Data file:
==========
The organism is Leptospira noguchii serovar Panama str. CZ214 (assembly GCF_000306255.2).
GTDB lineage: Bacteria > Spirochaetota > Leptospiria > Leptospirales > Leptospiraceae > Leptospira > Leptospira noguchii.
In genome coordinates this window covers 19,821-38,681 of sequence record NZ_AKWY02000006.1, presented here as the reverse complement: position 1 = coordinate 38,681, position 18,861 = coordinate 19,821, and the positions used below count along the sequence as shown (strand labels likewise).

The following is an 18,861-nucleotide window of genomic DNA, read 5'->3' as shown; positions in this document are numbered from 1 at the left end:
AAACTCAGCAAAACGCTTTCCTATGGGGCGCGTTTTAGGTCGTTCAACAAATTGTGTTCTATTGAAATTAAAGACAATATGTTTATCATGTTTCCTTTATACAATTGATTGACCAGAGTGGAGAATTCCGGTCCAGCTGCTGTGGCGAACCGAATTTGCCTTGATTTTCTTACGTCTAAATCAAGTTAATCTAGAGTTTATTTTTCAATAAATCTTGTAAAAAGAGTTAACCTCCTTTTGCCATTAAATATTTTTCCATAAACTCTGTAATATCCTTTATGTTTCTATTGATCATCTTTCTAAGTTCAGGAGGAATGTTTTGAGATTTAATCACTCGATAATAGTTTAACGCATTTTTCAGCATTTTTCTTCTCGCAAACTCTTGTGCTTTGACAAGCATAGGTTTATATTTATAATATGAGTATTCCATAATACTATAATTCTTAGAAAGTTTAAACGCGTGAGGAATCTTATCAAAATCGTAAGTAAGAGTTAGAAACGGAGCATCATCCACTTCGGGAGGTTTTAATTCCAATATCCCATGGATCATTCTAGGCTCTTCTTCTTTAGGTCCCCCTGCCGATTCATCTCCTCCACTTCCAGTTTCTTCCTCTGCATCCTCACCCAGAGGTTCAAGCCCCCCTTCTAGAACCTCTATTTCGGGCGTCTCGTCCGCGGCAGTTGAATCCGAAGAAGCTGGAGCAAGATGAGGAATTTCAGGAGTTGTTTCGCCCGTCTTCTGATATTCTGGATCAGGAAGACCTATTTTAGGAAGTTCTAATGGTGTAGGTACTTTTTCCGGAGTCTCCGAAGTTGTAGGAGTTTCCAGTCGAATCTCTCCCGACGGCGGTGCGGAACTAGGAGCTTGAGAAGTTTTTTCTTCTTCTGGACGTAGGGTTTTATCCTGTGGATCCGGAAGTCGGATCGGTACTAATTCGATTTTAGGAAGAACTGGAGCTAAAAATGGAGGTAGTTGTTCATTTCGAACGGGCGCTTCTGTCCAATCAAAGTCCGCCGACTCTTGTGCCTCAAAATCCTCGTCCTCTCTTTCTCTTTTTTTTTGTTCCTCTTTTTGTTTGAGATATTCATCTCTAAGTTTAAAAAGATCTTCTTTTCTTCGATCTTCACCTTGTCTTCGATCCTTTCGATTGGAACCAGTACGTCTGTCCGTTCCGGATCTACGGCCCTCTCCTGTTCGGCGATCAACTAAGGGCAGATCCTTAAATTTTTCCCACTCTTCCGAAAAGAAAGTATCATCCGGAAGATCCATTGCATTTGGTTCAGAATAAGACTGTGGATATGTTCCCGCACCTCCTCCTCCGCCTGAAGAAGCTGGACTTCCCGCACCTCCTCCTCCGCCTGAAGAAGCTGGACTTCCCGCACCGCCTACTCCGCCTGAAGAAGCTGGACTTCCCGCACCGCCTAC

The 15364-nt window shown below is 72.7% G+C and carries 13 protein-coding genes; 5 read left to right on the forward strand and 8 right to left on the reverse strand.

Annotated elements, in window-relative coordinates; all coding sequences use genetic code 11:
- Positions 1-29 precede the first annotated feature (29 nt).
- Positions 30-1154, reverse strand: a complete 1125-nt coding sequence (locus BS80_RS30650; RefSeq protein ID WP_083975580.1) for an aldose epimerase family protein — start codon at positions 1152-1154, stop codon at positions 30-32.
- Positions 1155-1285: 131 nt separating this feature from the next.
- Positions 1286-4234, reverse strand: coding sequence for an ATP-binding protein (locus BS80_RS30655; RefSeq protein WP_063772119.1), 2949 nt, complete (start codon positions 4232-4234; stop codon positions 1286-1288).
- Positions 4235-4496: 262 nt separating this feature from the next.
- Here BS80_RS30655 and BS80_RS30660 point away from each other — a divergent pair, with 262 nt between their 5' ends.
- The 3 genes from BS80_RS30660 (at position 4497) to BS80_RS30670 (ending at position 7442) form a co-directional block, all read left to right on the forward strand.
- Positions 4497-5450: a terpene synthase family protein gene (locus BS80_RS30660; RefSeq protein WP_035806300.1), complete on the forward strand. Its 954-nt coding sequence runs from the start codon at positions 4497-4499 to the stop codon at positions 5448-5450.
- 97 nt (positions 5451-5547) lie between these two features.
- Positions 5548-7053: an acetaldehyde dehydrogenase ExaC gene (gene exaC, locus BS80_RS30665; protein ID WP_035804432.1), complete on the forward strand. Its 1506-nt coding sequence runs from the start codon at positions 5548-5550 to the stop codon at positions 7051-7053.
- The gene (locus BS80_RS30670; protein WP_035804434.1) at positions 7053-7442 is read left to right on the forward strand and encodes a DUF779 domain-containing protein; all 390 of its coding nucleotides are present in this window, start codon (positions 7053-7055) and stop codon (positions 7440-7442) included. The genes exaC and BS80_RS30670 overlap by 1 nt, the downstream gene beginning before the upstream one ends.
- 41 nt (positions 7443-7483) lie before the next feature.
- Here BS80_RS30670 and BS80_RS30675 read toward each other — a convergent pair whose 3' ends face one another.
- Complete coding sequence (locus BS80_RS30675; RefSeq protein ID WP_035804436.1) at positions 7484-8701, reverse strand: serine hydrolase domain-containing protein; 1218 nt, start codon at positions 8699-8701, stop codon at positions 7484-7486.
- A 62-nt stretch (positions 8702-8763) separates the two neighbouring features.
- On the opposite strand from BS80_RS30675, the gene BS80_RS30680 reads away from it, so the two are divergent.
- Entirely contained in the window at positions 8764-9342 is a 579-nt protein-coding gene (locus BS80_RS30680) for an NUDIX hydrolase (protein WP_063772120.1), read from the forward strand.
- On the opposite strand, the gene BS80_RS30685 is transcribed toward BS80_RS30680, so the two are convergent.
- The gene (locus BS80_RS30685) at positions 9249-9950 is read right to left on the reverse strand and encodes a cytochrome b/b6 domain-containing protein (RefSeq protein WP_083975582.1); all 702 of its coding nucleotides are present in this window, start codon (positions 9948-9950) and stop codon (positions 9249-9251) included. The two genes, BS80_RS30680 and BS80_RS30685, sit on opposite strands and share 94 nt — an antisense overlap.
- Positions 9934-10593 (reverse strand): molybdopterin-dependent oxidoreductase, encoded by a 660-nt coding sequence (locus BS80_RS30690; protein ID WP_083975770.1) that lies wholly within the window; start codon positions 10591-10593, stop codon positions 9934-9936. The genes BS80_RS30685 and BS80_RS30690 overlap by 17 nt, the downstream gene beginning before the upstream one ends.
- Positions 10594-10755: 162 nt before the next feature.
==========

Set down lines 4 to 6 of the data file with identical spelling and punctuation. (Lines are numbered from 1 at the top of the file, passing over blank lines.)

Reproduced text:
The following is an 18,861-nucleotide window of genomic DNA, read 5'->3' as shown; positions in this document are numbered from 1 at the left end:
AAACTCAGCAAAACGCTTTCCTATGGGGCGCGTTTTAGGTCGTTCAACAAATTGTGTTCTATTGAAATTAAAGACAATATGTTTATCATGTTTCCTTTATACAATTGATTGACCAGAGTGGAGAATTCCGGTCCAGCTGCTGTGGCGAACCGAATTTGCCTTGATTTTCTTACGTCTAAATCAAGTTAATCTAGAGTTTATTTTTCAATAAATCTTGTAAAAAGAGTTAACCTCCTTTTGCCATTAAATATTTTTCCATAAACTCTGTAATATCCTTTATGTTTCTATTGATCATCTTTCTAAGTTCAGGAGGAATGTTTTGAGATTTAATCACTCGATAATAGTTTAACGCATTTTTCAGCATTTTTCTTCTCGCAAACTCTTGTGCTTTGACAAGCATAGGTTTATATTTATAATATGAGTATTCCATAATACTATAATTCTTAGAAAGTTTAAACGCGTGAGGAATCTTATCAAAATCGTAAGTAAGAGTTAGAAACGGAGCATCATCCACTTCGGGAGGTTTTAATTCCAATATCCCATGGATCATTCTAGGCTCTTCTTCTTTAGGTCCCCCTGCCGATTCATCTCCTCCACTTCCAGTTTCTTCCTCTGCATCCTCACCCAGAGGTTCAAGCCCCCCTTCTAGAACCTCTATTTCGGGCGTCTCGTCCGCGGCAGTTGAATCCGAAGAAGCTGGAGCAAGATGAGGAATTTCAGGAGTTGTTTCGCCCGTCTTCTGATATTCTGGATCAGGAAGACCTATTTTAGGAAGTTCTAATGGTGTAGGTACTTTTTCCGGAGTCTCCGAAGTTGTAGGAGTTTCCAGTCGAATCTCTCCCGACGGCGGTGCGGAACTAGGAGCTTGAGAAGTTTTTTCTTCTTCTGGACGTAGGGTTTTATCCTGTGGATCCGGAAGTCGGATCGGTACTAATTCGATTTTAGGAAGAACTGGAGCTAAAAATGGAGGTAGTTGTTCATTTCGAACGGGCGCTTCTGTCCAATCAAAGTCCGCCGACTCTTGTGCCTCAAAATCCTCGTCCTCTCTTTCTCTTTTTTTTTGTTCCTCTTTTTGTTTGAGATATTCATCTCTAAGTTTAAAAAGATCTTCTTTTCTTCGATCTTCACCTTGTCTTCGATCCTTTCGATTGGAACCAGTACGTCTGTCCGTTCCGGATCTACGGCCCTCTCCTGTTCGGCGATCAACTAAGGGCAGATCCTTAAATTTTTCCCACTCTTCCGAAAAGAAAGTATCATCCGGAAGATCCATTGCATTTGGTTCAGAATAAGACTGTGGATATGTTCCCGCACCTCCTCCTCCGCCTGAAGAAGCTGGACTTCCCGCACCTCCTCCTCCGCCTGAAGAAGCTGGACTTCCCGCACCGCCTACTCCGCCTGAAGAAGCTGGACTTCCCGCACCGCCTAC

The 15364-nt window shown below is 72.7% G+C and carries 13 protein-coding genes; 5 read left to right on the forward strand and 8 right to left on the reverse strand.